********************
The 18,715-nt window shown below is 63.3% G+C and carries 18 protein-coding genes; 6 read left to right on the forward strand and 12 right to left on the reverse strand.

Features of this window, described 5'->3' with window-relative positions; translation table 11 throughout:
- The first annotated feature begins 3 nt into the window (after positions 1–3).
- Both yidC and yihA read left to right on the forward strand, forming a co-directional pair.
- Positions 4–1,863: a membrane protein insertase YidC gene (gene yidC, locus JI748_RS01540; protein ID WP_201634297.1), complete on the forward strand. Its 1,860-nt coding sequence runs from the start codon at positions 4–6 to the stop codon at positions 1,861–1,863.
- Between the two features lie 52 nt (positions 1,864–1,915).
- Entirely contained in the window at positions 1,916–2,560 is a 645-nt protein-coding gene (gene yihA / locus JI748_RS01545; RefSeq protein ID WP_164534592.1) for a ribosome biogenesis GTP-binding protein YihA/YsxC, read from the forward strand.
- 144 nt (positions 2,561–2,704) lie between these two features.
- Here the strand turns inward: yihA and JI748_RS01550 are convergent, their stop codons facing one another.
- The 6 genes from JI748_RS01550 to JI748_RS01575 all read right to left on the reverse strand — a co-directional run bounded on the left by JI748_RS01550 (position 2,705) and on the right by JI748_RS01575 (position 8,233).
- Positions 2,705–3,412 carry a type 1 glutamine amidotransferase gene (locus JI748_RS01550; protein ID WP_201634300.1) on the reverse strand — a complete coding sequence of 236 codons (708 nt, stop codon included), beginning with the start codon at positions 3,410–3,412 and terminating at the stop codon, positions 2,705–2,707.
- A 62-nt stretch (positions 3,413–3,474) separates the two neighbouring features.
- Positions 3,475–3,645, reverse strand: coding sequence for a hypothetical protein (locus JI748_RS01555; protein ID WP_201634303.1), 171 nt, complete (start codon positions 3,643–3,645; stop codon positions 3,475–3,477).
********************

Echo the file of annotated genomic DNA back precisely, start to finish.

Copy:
The 18,715-nt window shown below is 63.3% G+C and carries 18 protein-coding genes; 6 read left to right on the forward strand and 12 right to left on the reverse strand.

Features of this window, described 5'->3' with window-relative positions; translation table 11 throughout:
- The first annotated feature begins 3 nt into the window (after positions 1–3).
- Both yidC and yihA read left to right on the forward strand, forming a co-directional pair.
- Positions 4–1,863: a membrane protein insertase YidC gene (gene yidC, locus JI748_RS01540; protein ID WP_201634297.1), complete on the forward strand. Its 1,860-nt coding sequence runs from the start codon at positions 4–6 to the stop codon at positions 1,861–1,863.
- Between the two features lie 52 nt (positions 1,864–1,915).
- Entirely contained in the window at positions 1,916–2,560 is a 645-nt protein-coding gene (gene yihA / locus JI748_RS01545; RefSeq protein ID WP_164534592.1) for a ribosome biogenesis GTP-binding protein YihA/YsxC, read from the forward strand.
- 144 nt (positions 2,561–2,704) lie between these two features.
- Here the strand turns inward: yihA and JI748_RS01550 are convergent, their stop codons facing one another.
- The 6 genes from JI748_RS01550 to JI748_RS01575 all read right to left on the reverse strand — a co-directional run bounded on the left by JI748_RS01550 (position 2,705) and on the right by JI748_RS01575 (position 8,233).
- Positions 2,705–3,412 carry a type 1 glutamine amidotransferase gene (locus JI748_RS01550; protein ID WP_201634300.1) on the reverse strand — a complete coding sequence of 236 codons (708 nt, stop codon included), beginning with the start codon at positions 3,410–3,412 and terminating at the stop codon, positions 2,705–2,707.
- A 62-nt stretch (positions 3,413–3,474) separates the two neighbouring features.
- Positions 3,475–3,645, reverse strand: coding sequence for a hypothetical protein (locus JI748_RS01555; protein ID WP_201634303.1), 171 nt, complete (start codon positions 3,643–3,645; stop codon positions 3,475–3,477).